When I talked with Scott Brinker about marketing technology for this week's episode of MarketingSmarts, he emphasized what he called "two truths":
As far as the first point goes, Scott envisions a role for IT focused on technology governance—ensuring that the organization is using technology wisely with an eye to efficiency, stability, and security.
On the second point, in Scott's view, marketing needs to lead its own technology because technology has become core to what we do as marketers. Indeed, as he has written elsewhere, "Software is now the interface by which marketing sees and touches the world."
I asked Scott what he meant by that last statement. He drew an analogy to science.
While science originally relied on first person observation to understand and interpret the world, technological progress as led to a situation where, increasingly, scientists understand the world, especially those parts that are too small or too far away to be directly observed, via the data provided by their instruments.
The modern marketer is in a similar position, trying to understand the behavior of customers and prospects by looking at the dashboard—a dashboard that gets more and more complex and rich in data as the tools improve and as more and more customer behavior becomes trackable.
There is a problem inherent in this development, however. Sometimes, as Scott put it, we can get "so caught up in the data that we de-prioritize human interaction."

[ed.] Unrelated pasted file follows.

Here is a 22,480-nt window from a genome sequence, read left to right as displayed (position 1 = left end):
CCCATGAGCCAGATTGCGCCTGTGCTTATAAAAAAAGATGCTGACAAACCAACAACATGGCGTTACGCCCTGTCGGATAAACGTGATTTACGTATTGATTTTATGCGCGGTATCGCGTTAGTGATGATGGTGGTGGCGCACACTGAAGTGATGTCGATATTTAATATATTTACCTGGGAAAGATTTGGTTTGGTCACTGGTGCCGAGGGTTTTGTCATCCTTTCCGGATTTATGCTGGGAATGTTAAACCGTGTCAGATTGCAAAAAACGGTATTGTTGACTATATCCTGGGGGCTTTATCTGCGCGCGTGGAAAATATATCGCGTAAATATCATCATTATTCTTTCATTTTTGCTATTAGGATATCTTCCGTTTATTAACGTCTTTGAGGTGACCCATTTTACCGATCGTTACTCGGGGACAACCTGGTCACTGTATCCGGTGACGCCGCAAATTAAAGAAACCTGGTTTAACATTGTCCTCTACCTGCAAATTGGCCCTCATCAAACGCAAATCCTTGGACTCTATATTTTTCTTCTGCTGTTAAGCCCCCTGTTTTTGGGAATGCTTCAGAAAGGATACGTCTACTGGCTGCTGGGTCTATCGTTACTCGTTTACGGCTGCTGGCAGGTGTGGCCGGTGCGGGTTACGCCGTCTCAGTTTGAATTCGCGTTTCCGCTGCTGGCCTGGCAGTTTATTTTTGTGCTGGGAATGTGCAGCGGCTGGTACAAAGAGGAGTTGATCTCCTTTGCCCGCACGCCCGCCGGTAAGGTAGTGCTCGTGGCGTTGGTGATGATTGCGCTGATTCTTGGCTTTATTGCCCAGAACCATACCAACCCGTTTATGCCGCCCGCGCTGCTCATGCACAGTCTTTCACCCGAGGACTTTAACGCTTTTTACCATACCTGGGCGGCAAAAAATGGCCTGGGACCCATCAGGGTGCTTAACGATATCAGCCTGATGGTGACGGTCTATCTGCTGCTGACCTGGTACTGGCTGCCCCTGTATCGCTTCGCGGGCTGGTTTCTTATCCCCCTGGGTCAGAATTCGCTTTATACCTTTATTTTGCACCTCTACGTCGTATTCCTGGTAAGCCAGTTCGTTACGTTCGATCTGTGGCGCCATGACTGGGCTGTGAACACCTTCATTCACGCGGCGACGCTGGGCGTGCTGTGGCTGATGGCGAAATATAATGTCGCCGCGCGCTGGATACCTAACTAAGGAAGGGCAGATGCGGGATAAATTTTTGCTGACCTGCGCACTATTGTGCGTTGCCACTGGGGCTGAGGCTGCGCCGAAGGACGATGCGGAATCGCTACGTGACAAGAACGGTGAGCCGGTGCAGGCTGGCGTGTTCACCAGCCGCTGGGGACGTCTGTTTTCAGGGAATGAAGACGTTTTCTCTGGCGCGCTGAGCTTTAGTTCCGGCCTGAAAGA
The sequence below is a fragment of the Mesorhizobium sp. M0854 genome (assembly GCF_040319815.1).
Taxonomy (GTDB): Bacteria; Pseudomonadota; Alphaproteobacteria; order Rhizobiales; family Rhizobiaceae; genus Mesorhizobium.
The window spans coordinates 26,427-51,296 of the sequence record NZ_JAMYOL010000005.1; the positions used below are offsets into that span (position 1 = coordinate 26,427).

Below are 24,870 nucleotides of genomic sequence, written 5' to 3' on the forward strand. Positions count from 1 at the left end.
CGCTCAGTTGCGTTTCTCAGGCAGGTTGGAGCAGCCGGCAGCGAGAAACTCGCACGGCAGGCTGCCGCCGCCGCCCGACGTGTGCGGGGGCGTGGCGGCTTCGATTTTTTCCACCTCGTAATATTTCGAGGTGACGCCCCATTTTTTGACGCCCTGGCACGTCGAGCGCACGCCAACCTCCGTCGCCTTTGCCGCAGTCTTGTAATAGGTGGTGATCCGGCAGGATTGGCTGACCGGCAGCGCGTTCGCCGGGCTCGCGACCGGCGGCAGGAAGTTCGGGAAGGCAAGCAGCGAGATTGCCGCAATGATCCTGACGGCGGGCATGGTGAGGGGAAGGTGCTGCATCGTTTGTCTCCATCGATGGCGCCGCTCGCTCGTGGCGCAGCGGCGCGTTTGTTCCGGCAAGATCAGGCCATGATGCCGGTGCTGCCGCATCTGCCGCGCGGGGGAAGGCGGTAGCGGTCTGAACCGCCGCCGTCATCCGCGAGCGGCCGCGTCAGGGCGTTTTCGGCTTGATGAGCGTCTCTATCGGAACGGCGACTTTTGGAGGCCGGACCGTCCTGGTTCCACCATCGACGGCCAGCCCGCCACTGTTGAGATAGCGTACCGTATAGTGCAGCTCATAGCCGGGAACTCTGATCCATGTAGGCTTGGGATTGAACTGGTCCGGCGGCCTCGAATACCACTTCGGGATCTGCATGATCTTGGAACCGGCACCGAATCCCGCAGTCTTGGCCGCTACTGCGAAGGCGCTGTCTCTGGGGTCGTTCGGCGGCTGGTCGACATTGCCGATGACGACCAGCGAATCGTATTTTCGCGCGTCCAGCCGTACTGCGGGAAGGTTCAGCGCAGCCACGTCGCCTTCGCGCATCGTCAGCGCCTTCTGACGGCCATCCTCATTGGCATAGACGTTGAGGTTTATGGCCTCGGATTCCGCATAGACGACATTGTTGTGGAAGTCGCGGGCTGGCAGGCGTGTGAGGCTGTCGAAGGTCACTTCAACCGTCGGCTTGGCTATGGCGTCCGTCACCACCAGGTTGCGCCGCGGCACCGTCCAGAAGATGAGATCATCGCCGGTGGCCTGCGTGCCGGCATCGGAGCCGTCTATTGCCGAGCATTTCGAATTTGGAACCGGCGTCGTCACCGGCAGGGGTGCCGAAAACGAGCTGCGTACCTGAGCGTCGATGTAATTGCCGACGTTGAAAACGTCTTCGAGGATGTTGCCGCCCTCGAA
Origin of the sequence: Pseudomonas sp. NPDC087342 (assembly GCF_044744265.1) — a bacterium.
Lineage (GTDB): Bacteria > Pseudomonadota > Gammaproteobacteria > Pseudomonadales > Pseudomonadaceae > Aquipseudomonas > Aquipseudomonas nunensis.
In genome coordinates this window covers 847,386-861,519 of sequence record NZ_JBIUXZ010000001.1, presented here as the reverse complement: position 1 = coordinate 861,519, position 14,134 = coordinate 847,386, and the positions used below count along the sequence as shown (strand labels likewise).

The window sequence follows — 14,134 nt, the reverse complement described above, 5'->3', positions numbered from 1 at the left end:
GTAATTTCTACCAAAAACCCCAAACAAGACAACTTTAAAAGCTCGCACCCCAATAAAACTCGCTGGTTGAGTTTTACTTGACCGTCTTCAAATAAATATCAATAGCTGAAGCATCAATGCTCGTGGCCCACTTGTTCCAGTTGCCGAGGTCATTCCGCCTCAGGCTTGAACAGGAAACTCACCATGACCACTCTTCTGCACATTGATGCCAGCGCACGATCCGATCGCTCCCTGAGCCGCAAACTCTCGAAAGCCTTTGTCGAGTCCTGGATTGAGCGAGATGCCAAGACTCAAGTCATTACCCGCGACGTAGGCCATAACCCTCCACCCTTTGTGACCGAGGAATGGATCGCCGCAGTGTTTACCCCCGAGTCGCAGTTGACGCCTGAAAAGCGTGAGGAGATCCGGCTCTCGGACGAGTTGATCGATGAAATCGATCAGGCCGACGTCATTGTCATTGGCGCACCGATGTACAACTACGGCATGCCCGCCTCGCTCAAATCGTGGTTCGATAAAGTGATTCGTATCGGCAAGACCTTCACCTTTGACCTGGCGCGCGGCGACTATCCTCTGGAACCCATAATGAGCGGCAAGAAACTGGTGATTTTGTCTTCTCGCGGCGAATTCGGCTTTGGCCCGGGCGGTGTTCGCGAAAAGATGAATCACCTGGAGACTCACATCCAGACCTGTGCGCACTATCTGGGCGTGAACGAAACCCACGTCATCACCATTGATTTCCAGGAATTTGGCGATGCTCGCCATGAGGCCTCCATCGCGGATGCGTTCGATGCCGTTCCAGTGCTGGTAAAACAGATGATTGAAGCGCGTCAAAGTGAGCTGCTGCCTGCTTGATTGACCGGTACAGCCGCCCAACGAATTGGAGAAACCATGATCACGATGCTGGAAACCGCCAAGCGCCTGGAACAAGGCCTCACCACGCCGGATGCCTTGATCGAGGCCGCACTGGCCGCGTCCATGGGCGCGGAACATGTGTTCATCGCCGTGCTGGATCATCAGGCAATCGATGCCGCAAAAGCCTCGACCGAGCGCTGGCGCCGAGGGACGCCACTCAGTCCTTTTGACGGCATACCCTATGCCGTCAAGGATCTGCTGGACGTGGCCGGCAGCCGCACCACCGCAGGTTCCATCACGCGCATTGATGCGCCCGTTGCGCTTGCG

I believe that this is one reason that Scott didn't say that marketing needs more technology, but, rather, more technologists. As the technology becomes more useful and more powerful, we need more humans who not only have a deep appreciation and even intuition for how we may best employ it, but also know how to "configure, alter or create" it.
Indeed, human intervention is required at many levels. "Optimization software helps us test," Scott points out, "but there's nothing about software that's going to generate useful tests!"
Similarly, when it comes content marketing, Scott opines, "Technology can help with production, analysis, testing, etc., but the technology can't generate meaningful content for us."
In other words, the technologization of marketing, if I may call it that, doesn't and can't mean that marketing becomes truly automated (Scott calls "marketing automation" and oxymoron). Instead, it means that marketers adept at using technology are and will continue to be at a distinct advantage.
And the real leaders will be those who understand how technology can help create the most rich and compelling customer experiences.
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